Writing a novel is hard work. Everyone who has written a novel or tried to write one (or several) would most likely agree with that.
Much of the struggle today—besides from the writer’s fear of failure or judgment or feeling like a fraud or the like—is based in overcomplicating things. The fictional world the story is set in has to be rich in details, the characters complex and fully fleshed out, the scenes meticulously described, the characters’ actions explained so the reader gets what the writer wants to say or show, and so on.
That’s enough to get anyone overwhelmed.
There is, however, a way to make the process of writing a story a lot easier (at least in the beginning so you have a place to start because starting is the first step to actually getting somewhere). This solution I’m talking about is to simply break everything down into the most basic building blocks of a novel.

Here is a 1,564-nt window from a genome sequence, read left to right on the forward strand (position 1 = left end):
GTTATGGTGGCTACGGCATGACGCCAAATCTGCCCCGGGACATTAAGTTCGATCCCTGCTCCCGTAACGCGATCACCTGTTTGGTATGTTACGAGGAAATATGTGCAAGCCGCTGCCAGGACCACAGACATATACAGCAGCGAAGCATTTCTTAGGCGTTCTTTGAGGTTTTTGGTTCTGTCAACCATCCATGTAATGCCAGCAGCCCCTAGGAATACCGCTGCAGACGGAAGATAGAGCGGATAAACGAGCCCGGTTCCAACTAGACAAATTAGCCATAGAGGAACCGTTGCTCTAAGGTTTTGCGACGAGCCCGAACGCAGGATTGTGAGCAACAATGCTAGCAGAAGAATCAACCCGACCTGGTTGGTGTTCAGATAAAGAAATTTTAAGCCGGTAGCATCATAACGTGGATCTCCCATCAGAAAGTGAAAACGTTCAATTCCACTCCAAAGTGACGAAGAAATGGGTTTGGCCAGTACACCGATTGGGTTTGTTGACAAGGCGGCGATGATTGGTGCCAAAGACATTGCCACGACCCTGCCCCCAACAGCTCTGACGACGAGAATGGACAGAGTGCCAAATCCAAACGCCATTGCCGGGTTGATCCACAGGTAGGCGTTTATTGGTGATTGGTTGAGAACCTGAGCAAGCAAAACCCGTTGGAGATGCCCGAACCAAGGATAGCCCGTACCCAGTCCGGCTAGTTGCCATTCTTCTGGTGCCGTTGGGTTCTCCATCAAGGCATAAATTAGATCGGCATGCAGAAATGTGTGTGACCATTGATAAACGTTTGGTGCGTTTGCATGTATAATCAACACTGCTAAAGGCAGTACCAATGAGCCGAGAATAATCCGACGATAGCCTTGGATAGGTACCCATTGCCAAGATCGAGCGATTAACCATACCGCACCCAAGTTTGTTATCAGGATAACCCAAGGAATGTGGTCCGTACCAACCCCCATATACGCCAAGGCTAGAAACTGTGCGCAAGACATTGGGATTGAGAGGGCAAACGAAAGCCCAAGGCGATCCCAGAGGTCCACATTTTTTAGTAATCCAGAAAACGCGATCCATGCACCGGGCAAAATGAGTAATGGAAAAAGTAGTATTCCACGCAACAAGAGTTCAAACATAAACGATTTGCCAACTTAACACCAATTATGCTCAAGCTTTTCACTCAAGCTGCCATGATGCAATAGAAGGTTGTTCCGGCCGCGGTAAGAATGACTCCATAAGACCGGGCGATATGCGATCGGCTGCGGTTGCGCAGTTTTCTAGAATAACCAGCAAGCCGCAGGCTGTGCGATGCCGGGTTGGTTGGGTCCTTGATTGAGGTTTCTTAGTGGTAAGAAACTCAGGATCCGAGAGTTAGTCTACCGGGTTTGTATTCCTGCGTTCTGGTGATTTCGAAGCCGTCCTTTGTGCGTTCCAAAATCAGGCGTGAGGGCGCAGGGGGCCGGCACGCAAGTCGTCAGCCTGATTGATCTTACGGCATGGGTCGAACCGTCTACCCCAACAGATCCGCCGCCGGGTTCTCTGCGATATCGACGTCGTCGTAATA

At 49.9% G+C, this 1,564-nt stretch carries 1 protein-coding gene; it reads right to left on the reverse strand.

What is it that a novel truly needs? A world, a cast of characters, and a story/plot. This is the foundation of every novel and it is the place to start (you can figure out everything else later).
In this post, I’ll be writing about characters, the place they have in the novel, why they are an important part, and give you tips on how to develop your characters to fit your novel.
A note before we continue: many of the categories and archetypes are old and traditional so you may find some roles stereotypical (as do I). However, these are meant to give you inspiration. If you find an archetype stereotypical and want to change it then, please, do so. We need change, diversity, and innovation.